Jean wrote this morning. I haven’t gotten her permission to post her astute comments. But I will mention a couple of points: Jean is right that it’s pretty misleading to lump LOCHNER with ROE and DRED SCOTT as substantive due process evildoing. The issue in LOCHNER is something over which reasonable people can disagree, and the result of LOCHNER didn’t really screw up the country. Still, we can’t entirely forget the three opinions share the same form, despite Blackmun’s lame attempt to say otherwise.

Jean (who spent the week with her grandsons) echoed Sara in the thread that SOCIAL CONSERVATISM can’t really about longing for a time when women generally didn’t work—certainly not the time described by Tocqueville when women we’re pretty much cloistered in the home. SOCIAL CONSERVATISM, though, can gently support the choice of some moms not to work through tax policy and so forth. To flesh this out more would be to enter Pete’s domain.

The reasonable alternative to the opinion of the Court in LOCHNER is not Holmes’ “differing views” opinion (remember, at the time, only Holmes agree with Holmes), but Harlan’s reasonable basis dissent. The Constitutional is far from neutral on the character of the economy. But it surely gives states leeway when it comes to minimum wage and maximum hours laws. Just because (as you can learn in ECON 101) minimum wage laws are counterproductive, doesn’t mean they’re unconstitutional. Libertarian books that say that law in question in LOCHNER was bad policy don’t really show it was unconstitutional policy. Reasonable basis, of course, is a hard standard to implement in practice, but so are all ‘dem standards.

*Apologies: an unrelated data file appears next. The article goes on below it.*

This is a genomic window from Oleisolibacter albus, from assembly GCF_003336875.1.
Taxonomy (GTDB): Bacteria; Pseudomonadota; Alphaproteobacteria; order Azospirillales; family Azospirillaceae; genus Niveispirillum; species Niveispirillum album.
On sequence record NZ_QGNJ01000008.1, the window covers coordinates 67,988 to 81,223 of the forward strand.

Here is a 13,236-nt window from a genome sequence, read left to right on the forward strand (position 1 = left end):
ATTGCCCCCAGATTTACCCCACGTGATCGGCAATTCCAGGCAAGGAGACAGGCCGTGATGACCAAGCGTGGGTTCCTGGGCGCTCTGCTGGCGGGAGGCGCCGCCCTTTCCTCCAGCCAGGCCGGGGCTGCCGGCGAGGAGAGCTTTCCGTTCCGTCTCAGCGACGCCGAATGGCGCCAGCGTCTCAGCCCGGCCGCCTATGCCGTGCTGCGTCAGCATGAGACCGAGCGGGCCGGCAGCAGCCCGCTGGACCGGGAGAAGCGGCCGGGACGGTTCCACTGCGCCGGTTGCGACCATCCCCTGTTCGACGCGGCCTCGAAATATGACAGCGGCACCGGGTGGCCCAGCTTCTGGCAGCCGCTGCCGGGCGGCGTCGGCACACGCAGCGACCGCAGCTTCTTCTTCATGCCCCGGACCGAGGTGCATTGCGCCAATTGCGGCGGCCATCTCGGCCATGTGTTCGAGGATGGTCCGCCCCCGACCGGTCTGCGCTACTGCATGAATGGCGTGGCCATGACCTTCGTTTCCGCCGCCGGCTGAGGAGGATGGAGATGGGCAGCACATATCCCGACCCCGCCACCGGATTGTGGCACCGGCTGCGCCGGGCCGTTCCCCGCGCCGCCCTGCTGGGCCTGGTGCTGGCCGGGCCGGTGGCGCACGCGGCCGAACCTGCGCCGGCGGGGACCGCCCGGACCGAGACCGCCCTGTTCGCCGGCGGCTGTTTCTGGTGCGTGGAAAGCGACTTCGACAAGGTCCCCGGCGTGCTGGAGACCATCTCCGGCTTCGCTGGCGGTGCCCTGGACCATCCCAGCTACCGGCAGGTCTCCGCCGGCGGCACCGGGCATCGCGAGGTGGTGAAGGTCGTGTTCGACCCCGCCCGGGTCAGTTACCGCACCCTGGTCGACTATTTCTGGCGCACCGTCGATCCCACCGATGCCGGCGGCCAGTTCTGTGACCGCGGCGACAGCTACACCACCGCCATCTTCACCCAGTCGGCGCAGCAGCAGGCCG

So let me put forward this controversial proposition: The issue in LOCHNER is not one that should have been resolved 5-4 by the Court, and the same goes for ObamaCare. ObamaCare, of course, is much more evil that telling bakers they can’t work more than 60 hours a week. Divide up into small groups . . .

Jean referred to Hadley Arkes’ NATURAL LAW defense of LOCHNER. Hadley, of course, is in the camp which says LOCHNER was rightly decided and ROE did fundamental violence to who we are by nature. That, of course, is a very reasonable position. But if Hadley were on the Court, he’d push for pro-life judicial activism too. The NATURAL LAW, of course, would be on his side. Still: The problem I see with NATURAL LAW JURISPRUDENCE is that expects to much from JUDGES (who are mere LAWYERS), and even Thomas Aquinas would say that the particulars with which NLJ would deal produce more uncertainty in reasonable minds than it would seem at first. It produces, in my view, a much more expansive judiciary than the Founders had in mind, but, not only that, it provides ammunition for our enemies when they win elections and especially control our law schools with their Rawlsianism and so forth. Most of all, AK THINKS he’s engaging in NLJ, although he doesn’t know what he’s talking about, really. I would have our judges stick more closely to the text of the Constitution and be genuinely “reasonable basis” (give the benefit of the doubt) to all the laws passed by our legislatures.

Articles by Peter Lawler

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